Konstantin Tsiolkovsky’s health gave way in August 1935. Newspapers carried accounts of his collapse and his subsequent death in September 1935. His home was at once turned into a national museum and since then it has been a shrine and a tourist attraction. An obelisk has been erected, as has a shining 20 м high silvery rocket against a bronze bust of his figure. In 1954 the Tsiolkovsky Gold Medal was struck, to be awarded every three year to the most outstanding contributor to space flight.



1. Transcribe the words:

hypothetical, exploration, scientist, theoretician, calculus, trigonometry, imaginative, experience, gravity, satellite, resistance, gasoline, atomic

2. Match the words from the texts (1-5) with their synonyms (A-E):

spherical A faraway
obvious B ball-shaped
imaginative C usual
distant D creative
conventional E evident

3. Match the words from the texts (1-10) with the definitions (A-J):

gravity A a device used for storing direct current electricity
theoretician B the section of an aircraft which contains the pilot, instruments and flight controls
landing gear C a sudden good idea
cockpit D the natural force by which objects are attracted to each other, especially that by which a large mass pulls a smaller one to it
altitude E an aircraft with only one wing on each side
inspiration F the pushing power of an aircraft engine which makes the plane move forward
battery G the height of an object or place above sea level
monoplane H an instrument that guides aircraft, spacecraft, or ships without needing human operation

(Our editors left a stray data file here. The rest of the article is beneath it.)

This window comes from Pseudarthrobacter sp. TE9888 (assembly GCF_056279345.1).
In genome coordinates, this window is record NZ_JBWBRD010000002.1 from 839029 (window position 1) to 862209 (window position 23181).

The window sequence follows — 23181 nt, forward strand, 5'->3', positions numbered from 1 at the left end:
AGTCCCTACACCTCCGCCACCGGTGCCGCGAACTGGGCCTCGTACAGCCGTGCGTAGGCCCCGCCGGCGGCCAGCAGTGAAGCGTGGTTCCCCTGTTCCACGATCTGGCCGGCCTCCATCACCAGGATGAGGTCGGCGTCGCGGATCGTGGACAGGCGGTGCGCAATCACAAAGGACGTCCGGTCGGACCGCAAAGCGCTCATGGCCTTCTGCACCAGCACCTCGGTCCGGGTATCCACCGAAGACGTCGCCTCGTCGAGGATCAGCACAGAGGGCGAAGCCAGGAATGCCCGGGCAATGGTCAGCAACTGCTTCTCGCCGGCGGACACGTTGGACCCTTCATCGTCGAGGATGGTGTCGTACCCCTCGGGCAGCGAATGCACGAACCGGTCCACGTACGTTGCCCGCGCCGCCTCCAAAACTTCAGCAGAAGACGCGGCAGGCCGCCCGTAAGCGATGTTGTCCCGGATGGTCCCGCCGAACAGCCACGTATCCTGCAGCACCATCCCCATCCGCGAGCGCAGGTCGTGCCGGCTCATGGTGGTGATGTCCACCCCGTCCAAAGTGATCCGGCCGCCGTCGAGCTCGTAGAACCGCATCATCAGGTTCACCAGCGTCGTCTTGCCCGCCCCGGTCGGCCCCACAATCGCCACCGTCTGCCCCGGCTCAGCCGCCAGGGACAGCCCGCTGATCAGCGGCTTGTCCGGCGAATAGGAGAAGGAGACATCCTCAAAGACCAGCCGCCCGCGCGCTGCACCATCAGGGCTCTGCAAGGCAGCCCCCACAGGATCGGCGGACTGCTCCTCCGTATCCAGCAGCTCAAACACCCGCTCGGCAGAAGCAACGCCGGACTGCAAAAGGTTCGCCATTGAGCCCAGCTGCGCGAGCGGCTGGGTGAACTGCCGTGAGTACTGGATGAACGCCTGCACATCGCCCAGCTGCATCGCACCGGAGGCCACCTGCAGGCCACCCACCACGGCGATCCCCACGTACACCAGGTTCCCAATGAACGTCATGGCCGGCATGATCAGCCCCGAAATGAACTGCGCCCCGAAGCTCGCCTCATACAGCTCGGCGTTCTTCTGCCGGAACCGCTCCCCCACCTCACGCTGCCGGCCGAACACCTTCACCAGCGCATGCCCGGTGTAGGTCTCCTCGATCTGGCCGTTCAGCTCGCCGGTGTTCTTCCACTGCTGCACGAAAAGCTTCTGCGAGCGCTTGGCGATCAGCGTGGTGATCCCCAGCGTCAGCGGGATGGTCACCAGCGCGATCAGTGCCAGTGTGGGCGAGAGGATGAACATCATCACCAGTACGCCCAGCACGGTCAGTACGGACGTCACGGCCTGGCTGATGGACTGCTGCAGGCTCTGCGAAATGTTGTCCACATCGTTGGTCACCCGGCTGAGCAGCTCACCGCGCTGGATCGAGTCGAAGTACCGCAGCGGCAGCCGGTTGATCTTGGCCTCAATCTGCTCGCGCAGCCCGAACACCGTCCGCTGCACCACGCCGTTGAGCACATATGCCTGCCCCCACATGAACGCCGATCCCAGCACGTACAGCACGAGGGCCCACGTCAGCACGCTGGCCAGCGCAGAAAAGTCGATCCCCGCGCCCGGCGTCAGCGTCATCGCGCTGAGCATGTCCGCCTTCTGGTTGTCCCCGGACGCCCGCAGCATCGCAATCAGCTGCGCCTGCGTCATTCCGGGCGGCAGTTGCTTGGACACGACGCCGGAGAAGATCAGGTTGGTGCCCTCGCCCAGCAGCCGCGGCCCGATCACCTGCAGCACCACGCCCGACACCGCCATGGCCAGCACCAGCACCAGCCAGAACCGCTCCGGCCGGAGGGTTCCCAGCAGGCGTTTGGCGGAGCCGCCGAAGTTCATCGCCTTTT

thrust I the extendable wheel and leg assembly usually mounted beneath the wings which, together with the nosewheel, enables it to land safely
autopilot J a person who forms or studies the theory of a subject


4. Explain in English and translate the words and expressions into Russian:

verst, differential calculus, weightless, artificial Earth satellite, free space, zero-gravity, air resistance, heavens, interplanetary ships, liquid-fuelled rockers

5. Find in the texts the English equivalents for the following expressions:

(1) учёный-самоучка, (2) овладеть высшей математикой, (3) слуховой аппарат, 4) история не даёт нам ключа к разгадке, (5) погружённый в размышления, (6) реактивный межпланетный космический корабль, (7) перегрузка, (8) запускать ракету, (9) совершить мягкую посадку, (10) предсказывать, 11) далёкие космические путешествия, (12) многоступенчатая ракета, (13) замкнутый экологический цикл, (14) пополнить запасы воздуха и воды, (15) конструкция космического корабля


Give a 5-minute presentation on the following topics. Organize your material into a definite structure. Remember that the conclusion of any speech is very important. It is the final impression on an audience, so present your remarks assertively, with confidence, and without reading. Do not introduce new points in the conclusion.

1) The life of Konstantin Eduardovitch Tsiolkovsky

2) Scientific achievements of K.E.Tsiolkovsky

3) The works of K.E.Tsiolkovsky («Free Space», «On the Moon», «Dreams of Earth and Sky», etc.)

Читайте также:

Последнее изменение этой страницы: 2016-04-11; Просмотров: 71;

lektsia.info 2017 год. Все права принадлежат их авторам! Главная